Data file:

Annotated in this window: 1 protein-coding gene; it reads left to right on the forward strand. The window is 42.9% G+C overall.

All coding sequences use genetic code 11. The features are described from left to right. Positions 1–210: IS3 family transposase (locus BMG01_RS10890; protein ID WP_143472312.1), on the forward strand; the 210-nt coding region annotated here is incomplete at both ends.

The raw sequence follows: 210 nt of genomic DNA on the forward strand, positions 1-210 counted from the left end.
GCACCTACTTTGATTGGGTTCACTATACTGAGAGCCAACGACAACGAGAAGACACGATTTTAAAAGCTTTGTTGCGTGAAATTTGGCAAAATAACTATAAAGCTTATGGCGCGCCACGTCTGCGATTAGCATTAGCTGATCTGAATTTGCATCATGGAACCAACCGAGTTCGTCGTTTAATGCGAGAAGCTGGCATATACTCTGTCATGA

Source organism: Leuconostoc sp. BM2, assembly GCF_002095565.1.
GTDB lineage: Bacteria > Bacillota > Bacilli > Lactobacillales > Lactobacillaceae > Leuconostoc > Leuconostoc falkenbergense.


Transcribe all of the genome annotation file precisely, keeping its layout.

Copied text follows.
Annotated in this window: 1 protein-coding gene; it reads left to right on the forward strand. The window is 42.9% G+C overall.

All coding sequences use genetic code 11. The features are described from left to right. Positions 1–210: IS3 family transposase (locus BMG01_RS10890; protein ID WP_143472312.1), on the forward strand; the 210-nt coding region annotated here is incomplete at both ends.

The raw sequence follows: 210 nt of genomic DNA on the forward strand, positions 1-210 counted from the left end.
GCACCTACTTTGATTGGGTTCACTATACTGAGAGCCAACGACAACGAGAAGACACGATTTTAAAAGCTTTGTTGCGTGAAATTTGGCAAAATAACTATAAAGCTTATGGCGCGCCACGTCTGCGATTAGCATTAGCTGATCTGAATTTGCATCATGGAACCAACCGAGTTCGTCGTTTAATGCGAGAAGCTGGCATATACTCTGTCATGA

Source organism: Leuconostoc sp. BM2, assembly GCF_002095565.1.
GTDB lineage: Bacteria > Bacillota > Bacilli > Lactobacillales > Lactobacillaceae > Leuconostoc > Leuconostoc falkenbergense.